Professional Liability Insurance for Architects

Professional Liability Insurance for Architects

Architects are among a select group of professionals that must contend with some key property and liability insurance coverage issues when providing their services to clients. For this reason, they need to address any concerns by initiating a detailed discussion of the available options for professional liability insurance for architects because this is the coverage needed to protect them against claims of errors and omissions (E&O) in the course of providing their services.

Architects professional liability insurance

This insurance provides coverage for liability in the event your duties as an architect results in injury or financial loss to your client or others. For example, a design flaw in the construction of a building’s walkway support beams or tie rods could create a situation in which, due to faulty construction or a misjudgment in the planning or execution of the project, the walkway collapses killing or injuring people.

In a subsequent lawsuit filed by the victims, a judge could determine that the fault lay in the plans as laid out by the architectural firm. While this example may be somewhat extreme, it fully illustrates the sort of claims that could occur and further demonstrates the potential severity of the type of risks architects may often face.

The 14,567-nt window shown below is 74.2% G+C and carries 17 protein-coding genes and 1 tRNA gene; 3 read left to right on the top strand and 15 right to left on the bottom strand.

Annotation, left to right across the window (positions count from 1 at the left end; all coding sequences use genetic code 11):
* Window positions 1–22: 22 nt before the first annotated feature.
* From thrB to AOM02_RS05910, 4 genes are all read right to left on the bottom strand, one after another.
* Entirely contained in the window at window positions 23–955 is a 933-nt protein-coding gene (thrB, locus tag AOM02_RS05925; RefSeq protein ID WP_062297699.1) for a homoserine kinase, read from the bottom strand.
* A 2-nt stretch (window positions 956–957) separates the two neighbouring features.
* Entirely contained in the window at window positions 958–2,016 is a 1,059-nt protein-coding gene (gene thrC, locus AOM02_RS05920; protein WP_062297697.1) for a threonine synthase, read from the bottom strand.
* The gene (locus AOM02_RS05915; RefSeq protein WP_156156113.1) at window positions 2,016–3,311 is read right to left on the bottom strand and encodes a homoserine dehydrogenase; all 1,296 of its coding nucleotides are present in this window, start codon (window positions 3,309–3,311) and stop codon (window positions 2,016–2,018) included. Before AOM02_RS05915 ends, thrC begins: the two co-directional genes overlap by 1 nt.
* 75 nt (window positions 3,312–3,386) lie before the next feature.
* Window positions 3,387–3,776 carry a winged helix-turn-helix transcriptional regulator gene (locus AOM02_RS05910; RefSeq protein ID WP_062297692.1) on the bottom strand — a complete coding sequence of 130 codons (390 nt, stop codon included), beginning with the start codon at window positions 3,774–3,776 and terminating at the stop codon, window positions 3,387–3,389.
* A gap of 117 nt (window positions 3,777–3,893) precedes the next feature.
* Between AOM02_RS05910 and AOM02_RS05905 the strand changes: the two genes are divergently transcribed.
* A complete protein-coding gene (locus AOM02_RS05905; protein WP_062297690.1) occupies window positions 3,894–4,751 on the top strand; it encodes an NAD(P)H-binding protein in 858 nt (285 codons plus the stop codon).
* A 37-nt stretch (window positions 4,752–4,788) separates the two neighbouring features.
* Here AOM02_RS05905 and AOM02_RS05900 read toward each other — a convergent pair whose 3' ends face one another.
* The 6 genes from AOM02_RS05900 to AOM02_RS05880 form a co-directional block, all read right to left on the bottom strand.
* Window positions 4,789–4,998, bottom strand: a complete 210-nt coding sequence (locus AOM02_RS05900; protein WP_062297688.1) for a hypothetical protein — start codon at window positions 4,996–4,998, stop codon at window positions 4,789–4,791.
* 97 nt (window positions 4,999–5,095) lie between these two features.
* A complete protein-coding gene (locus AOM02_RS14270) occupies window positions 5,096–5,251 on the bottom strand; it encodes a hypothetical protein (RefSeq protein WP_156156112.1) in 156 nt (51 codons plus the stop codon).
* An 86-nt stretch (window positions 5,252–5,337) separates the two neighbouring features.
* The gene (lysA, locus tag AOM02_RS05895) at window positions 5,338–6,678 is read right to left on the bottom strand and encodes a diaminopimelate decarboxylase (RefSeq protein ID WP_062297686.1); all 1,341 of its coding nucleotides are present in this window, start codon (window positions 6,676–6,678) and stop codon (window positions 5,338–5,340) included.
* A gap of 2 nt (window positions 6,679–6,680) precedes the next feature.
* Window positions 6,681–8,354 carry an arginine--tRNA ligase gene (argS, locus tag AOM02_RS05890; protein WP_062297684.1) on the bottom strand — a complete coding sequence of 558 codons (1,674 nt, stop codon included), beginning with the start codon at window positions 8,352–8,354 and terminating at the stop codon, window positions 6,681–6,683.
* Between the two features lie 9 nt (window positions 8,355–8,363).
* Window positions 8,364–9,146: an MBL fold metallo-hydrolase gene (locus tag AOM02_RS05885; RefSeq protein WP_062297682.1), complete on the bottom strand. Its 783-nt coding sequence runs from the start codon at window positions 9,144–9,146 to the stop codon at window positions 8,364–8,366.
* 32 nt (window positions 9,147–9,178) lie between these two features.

In another example, the architect’s plans for a hospital could fail due to materials used in the construction of the elevators. The contractor may have installed the wrong type of steel tubing as per the instructions received. In this instance, the cost of replacing the steel tubing could quite easily be millions of dollars.

The difference between “claims made” and “prior acts” coverage

Professional liability insurance for architects is usually written on a “claims made” basis, meaning that coverage applies to the insurance policy in effect when the claim is made against the insured no matter when the injury may have occurred. Most “claims made” policies provide coverage subject to a retroactive date. When a retroactive date is listed on a “claims made” policy, there is no coverage for any claim arising out of any error or omission that takes place prior to the retroactive date.

You may need to seek expert insurance advice in order to completely tailor your own insurance program to meet your own specific needs.